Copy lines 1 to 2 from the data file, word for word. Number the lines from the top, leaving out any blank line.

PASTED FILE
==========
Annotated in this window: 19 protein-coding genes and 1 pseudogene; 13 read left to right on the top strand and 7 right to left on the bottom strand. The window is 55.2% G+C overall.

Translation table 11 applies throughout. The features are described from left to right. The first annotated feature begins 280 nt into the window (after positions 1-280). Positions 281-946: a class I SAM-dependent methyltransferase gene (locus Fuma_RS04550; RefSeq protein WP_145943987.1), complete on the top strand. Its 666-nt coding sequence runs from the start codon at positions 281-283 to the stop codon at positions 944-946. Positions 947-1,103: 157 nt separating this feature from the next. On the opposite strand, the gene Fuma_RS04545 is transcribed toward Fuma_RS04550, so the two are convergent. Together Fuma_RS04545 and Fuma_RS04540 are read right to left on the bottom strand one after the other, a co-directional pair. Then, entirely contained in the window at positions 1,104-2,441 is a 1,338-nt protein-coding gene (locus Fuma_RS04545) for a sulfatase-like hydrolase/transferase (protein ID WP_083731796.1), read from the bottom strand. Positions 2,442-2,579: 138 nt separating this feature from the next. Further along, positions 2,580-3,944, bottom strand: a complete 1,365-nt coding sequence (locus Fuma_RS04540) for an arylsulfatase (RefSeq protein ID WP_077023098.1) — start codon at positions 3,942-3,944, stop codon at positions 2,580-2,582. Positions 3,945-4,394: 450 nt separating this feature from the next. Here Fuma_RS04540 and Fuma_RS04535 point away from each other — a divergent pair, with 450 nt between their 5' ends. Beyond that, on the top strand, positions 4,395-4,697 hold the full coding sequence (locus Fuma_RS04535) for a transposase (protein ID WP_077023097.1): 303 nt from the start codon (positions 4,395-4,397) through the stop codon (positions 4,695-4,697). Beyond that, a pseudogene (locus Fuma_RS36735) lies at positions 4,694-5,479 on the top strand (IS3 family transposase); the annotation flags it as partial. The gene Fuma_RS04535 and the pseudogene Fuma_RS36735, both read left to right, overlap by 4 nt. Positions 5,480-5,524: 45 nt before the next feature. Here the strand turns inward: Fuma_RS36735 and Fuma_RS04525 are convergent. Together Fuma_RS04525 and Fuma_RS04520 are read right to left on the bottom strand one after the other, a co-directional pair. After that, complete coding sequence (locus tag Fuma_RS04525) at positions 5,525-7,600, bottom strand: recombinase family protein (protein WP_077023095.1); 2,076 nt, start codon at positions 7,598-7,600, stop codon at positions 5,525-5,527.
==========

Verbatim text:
Annotated in this window: 19 protein-coding genes and 1 pseudogene; 13 read left to right on the top strand and 7 right to left on the bottom strand. The window is 55.2% G+C overall.

Translation table 11 applies throughout. The features are described from left to right. The first annotated feature begins 280 nt into the window (after positions 1-280). Positions 281-946: a class I SAM-dependent methyltransferase gene (locus Fuma_RS04550; RefSeq protein WP_145943987.1), complete on the top strand. Its 666-nt coding sequence runs from the start codon at positions 281-283 to the stop codon at positions 944-946. Positions 947-1,103: 157 nt separating this feature from the next. On the opposite strand, the gene Fuma_RS04545 is transcribed toward Fuma_RS04550, so the two are convergent. Together Fuma_RS04545 and Fuma_RS04540 are read right to left on the bottom strand one after the other, a co-directional pair. Then, entirely contained in the window at positions 1,104-2,441 is a 1,338-nt protein-coding gene (locus Fuma_RS04545) for a sulfatase-like hydrolase/transferase (protein ID WP_083731796.1), read from the bottom strand. Positions 2,442-2,579: 138 nt separating this feature from the next. Further along, positions 2,580-3,944, bottom strand: a complete 1,365-nt coding sequence (locus Fuma_RS04540) for an arylsulfatase (RefSeq protein ID WP_077023098.1) — start codon at positions 3,942-3,944, stop codon at positions 2,580-2,582. Positions 3,945-4,394: 450 nt separating this feature from the next. Here Fuma_RS04540 and Fuma_RS04535 point away from each other — a divergent pair, with 450 nt between their 5' ends. Beyond that, on the top strand, positions 4,395-4,697 hold the full coding sequence (locus Fuma_RS04535) for a transposase (protein ID WP_077023097.1): 303 nt from the start codon (positions 4,395-4,397) through the stop codon (positions 4,695-4,697). Beyond that, a pseudogene (locus Fuma_RS36735) lies at positions 4,694-5,479 on the top strand (IS3 family transposase); the annotation flags it as partial. The gene Fuma_RS04535 and the pseudogene Fuma_RS36735, both read left to right, overlap by 4 nt. Positions 5,480-5,524: 45 nt before the next feature. Here the strand turns inward: Fuma_RS36735 and Fuma_RS04525 are convergent. Together Fuma_RS04525 and Fuma_RS04520 are read right to left on the bottom strand one after the other, a co-directional pair. After that, complete coding sequence (locus tag Fuma_RS04525) at positions 5,525-7,600, bottom strand: recombinase family protein (protein WP_077023095.1); 2,076 nt, start codon at positions 7,598-7,600, stop codon at positions 5,525-5,527.